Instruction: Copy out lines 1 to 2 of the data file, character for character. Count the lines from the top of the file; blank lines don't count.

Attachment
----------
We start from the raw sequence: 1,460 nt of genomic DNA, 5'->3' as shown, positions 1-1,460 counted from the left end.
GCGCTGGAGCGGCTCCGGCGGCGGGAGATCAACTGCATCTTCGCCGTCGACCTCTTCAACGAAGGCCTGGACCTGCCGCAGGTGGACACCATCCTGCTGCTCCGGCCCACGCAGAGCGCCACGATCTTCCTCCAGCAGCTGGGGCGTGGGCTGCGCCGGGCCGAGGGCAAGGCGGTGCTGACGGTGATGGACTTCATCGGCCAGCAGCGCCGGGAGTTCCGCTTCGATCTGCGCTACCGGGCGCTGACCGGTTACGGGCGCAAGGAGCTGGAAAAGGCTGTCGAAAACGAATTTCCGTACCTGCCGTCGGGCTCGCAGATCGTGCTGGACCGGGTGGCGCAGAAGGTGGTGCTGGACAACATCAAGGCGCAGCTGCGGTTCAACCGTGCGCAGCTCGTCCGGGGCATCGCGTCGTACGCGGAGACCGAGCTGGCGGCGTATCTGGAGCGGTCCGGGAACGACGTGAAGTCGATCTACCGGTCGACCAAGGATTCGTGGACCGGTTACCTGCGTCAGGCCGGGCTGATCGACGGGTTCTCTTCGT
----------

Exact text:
We start from the raw sequence: 1,460 nt of genomic DNA, 5'->3' as shown, positions 1-1,460 counted from the left end.
GCGCTGGAGCGGCTCCGGCGGCGGGAGATCAACTGCATCTTCGCCGTCGACCTCTTCAACGAAGGCCTGGACCTGCCGCAGGTGGACACCATCCTGCTGCTCCGGCCCACGCAGAGCGCCACGATCTTCCTCCAGCAGCTGGGGCGTGGGCTGCGCCGGGCCGAGGGCAAGGCGGTGCTGACGGTGATGGACTTCATCGGCCAGCAGCGCCGGGAGTTCCGCTTCGATCTGCGCTACCGGGCGCTGACCGGTTACGGGCGCAAGGAGCTGGAAAAGGCTGTCGAAAACGAATTTCCGTACCTGCCGTCGGGCTCGCAGATCGTGCTGGACCGGGTGGCGCAGAAGGTGGTGCTGGACAACATCAAGGCGCAGCTGCGGTTCAACCGTGCGCAGCTCGTCCGGGGCATCGCGTCGTACGCGGAGACCGAGCTGGCGGCGTATCTGGAGCGGTCCGGGAACGACGTGAAGTCGATCTACCGGTCGACCAAGGATTCGTGGACCGGTTACCTGCGTCAGGCCGGGCTGATCGACGGGTTCTCTTCGT